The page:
George
    Last edited by georgelee; 2012-08-28 at 07:48. Reason: grammar

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    Quote Originally Posted by georgelee View Post
    Thanks for that ruirib. I'll give it a try once I've cleared some space on the laptop.

    I believe that once one closes a virtual box the contents are wiped from the PC, so presumably it will be necessary to download W8 each time it is used - does Microsoft allow that? Is it necessary to install Office in the VB as well, if wishing to give W8 a thorough test, or can it be accessed from the installed copy?

    The only downside to this appears to be that if I like W8 and wish to buy it, a virtual copy would probably not qualify for the very cheap upgrade to the final version that MS are said to intend offering. Certainly I wouldn't be prepared to pay their normal price for retail sales for a laptop only used 2 or 3 weeks a year.

    George
    A virtual machine is just like a computer. Whatever you install is there until you remove it, or delete the virtual machine. You can also install whatever you want.

    Any Windows version will serve as an upgrade candidate, for the special price: http://windowsteamblog.com/windows/b...for-39-99.aspx

  14. #11
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    Ruirib,

    Thanks for the clarification: it seems I was completely wrong on both counts.

    I was under the impression that VB was something temporary and completely separate from the rest of the PC, hence the greater safety when browsing. I have believed this for many years, so have no idea where it came from.

    As for the offer on W8 Pro, when I first saw it mentioned it was said to apply to upgrades from the preview versions, which first gave me the idea of testing it on the laptop, with the aim of deciding whether my new machine should be Windows 7 or 8, and if the latter, having W8 on the laptop should enable the laptop and desktop to connect without a cable.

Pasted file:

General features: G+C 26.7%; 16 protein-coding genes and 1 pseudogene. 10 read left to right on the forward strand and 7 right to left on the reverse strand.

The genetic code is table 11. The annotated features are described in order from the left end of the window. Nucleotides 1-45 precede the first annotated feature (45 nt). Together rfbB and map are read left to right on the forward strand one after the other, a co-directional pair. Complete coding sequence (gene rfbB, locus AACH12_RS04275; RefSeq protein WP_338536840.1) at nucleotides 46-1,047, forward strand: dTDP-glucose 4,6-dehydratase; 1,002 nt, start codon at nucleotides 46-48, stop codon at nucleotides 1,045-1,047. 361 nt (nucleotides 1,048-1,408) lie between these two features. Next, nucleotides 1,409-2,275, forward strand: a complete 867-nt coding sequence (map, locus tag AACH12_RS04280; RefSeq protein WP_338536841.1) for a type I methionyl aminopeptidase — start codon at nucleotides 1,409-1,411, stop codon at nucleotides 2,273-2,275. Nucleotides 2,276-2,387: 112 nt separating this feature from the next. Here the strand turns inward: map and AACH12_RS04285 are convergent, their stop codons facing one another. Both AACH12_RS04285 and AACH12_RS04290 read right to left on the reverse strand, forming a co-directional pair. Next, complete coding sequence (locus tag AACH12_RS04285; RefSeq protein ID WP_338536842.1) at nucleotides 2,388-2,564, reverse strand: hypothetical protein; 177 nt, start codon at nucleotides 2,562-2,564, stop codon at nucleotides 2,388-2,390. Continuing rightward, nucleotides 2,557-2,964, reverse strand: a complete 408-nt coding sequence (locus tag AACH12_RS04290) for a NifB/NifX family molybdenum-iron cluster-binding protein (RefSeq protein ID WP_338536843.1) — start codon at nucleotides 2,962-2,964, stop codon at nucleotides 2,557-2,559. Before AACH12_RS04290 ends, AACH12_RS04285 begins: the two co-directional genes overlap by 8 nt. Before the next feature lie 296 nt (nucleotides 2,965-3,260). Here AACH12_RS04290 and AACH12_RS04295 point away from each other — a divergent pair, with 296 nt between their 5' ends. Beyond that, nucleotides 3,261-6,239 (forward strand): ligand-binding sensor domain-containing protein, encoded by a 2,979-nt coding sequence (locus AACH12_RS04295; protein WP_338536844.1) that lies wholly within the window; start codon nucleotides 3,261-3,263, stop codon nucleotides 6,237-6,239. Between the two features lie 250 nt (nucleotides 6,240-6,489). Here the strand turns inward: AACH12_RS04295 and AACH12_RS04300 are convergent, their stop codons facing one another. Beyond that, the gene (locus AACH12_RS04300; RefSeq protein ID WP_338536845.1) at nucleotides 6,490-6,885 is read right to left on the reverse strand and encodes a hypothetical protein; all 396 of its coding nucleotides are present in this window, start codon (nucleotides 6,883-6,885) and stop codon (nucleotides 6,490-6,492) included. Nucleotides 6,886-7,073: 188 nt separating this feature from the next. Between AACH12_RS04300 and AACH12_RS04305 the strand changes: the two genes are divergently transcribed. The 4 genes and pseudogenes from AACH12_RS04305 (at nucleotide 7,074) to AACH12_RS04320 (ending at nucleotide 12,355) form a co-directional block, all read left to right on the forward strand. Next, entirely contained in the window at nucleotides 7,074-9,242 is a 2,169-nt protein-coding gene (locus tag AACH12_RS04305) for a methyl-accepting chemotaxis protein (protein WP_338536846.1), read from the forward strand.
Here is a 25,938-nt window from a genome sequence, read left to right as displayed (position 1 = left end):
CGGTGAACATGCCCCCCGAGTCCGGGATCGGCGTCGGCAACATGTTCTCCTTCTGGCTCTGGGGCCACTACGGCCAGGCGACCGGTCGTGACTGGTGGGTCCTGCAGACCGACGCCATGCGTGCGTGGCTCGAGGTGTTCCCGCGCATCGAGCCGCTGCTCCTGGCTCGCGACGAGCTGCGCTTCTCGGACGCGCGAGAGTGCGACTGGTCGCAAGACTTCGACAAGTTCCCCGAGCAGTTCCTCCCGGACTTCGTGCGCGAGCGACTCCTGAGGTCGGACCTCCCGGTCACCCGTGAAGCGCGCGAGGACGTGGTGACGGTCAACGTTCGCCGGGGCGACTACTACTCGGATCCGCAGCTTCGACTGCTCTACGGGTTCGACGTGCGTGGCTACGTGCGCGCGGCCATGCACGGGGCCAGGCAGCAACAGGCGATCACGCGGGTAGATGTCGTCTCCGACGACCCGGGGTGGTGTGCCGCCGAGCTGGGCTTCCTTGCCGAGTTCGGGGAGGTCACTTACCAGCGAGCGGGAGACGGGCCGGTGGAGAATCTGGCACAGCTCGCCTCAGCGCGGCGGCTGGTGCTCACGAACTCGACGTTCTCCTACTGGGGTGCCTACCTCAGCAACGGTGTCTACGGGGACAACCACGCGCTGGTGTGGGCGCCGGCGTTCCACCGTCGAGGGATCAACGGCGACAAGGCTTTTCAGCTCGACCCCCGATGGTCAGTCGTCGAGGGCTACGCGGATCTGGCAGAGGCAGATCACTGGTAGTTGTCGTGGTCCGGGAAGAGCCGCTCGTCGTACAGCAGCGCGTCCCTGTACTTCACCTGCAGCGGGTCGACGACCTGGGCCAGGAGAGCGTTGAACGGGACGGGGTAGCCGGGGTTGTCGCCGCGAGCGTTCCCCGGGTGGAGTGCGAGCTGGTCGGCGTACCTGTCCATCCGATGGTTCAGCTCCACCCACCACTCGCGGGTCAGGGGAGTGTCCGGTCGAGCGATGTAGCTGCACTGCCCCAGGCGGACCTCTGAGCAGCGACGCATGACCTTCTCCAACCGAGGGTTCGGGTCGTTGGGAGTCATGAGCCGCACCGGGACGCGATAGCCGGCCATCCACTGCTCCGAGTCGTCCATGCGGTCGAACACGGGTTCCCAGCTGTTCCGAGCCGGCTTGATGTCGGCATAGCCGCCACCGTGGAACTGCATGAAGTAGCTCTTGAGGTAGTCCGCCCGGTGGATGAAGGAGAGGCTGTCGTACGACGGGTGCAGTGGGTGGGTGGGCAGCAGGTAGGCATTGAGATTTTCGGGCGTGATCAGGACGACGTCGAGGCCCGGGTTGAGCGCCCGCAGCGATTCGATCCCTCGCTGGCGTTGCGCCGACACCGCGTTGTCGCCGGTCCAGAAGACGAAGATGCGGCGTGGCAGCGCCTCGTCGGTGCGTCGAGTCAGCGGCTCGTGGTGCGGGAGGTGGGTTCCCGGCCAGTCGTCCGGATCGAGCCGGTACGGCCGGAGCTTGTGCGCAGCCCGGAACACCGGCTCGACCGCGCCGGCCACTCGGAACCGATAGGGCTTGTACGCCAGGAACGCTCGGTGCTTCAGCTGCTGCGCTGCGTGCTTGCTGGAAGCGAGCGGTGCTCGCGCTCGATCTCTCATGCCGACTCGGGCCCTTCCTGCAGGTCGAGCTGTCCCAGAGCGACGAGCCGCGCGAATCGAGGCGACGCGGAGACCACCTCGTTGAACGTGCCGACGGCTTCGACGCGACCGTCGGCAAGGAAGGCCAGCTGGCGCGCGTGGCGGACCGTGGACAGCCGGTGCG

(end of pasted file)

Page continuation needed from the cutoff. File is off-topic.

PS. Now have 68GB free on the laptop, tomorrow I will install a virtual machine.
    Last edited by georgelee; 2012-08-29 at 14:58. Reason: added PS

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    Quote Originally Posted by georgelee View Post
    Ruirib,
    I was under the impression that VB was something temporary and completely separate from the rest of the PC, hence the greater safety when browsing. I have believed this for many years, so have no idea where it came from.
    It is very much independent. It resides in a file, a virtual disk. which is then run by a VM manager of sorts. Being a virtual computer, you can configure it so that it behaves like other computers, that is communicating with them through a network and such. You can simply delete a VM and it's gone, no lasting effects. It can be totally self contained, so it can be used to test something without messing with your own computer.

  16. #13
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    Just understand George that you might take a slight performance hit in the VM. You are sharing resources between the Client OS (Win 8) and the host OS (Win 7).

    I also had problems connecting to the internet and to other PC's on my network. I could do one or the other but not both.

    I have successfully been using Win 7 (C Drive), Win 8 (D Drive) and a data drive on my PC in a dual boot scenario. I spend almost all my time in Win 8, just going to Win 7 on patch Tuesday. When the time comes, I will Image Win 7 one last time, then Custom Install Win 8 Pro in the Win 7 partition. Once Win 8 Pro is running the way I want I will delete the Win 8 Ent. Eval. OS I am presently using and combine both partitions into one so that I will have just Win 8 Pro and the Data Drive on my laptop.

    The upgrade from Win 8 RP to Win 8 Pro does qualify for the $40 price if you installed Win 8 RP in place of a qualifying OS. In my case my Win 7 will be the qualifying OS and I will eliminate Win 8 (beta or evaluation version from my PC)

    When I finally but a new PC it will be Win 8 Pro. It might be some sort of touch tablet, but will be powerful enough to run Win 8 Pro, not Win 8 RT.
    Last edited by Medico; 2012-08-29 at 16:36.
    BACKUP...BACKUP...BACKUP
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    Regarding Prescott’s comment on dual boot systems overwriting each other’s Restore Points, surely each is only accessible to one OS.
    When I was previewing Vista this was a big problem between XP and Vista. I didn't have the problem, because I didn't dual boot, but some other people did.

    I don't know about other pairs of operating systems, such as Windows XP and Windows 8 or Windows Vista and Windows 8 or Window 7 and Windows 8, but I wouldn't try it on my system, until I was sure it was not still a problem.

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  19. #15
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    Quote Originally Posted by Medico View Post
    Just understand George that you might take a slight performance hit in the VM. You are sharing resources between the Client OS (Win 8) and the host OS (Win 7).

    I also had problems connecting to the internet and to other PC's on my network. I could do one or the other but not both.
    Thanks Ted (I've just discovered who you are). Neither of the above reservations bothers me, as the laptop is not used other than holidays and major problems with the desktop.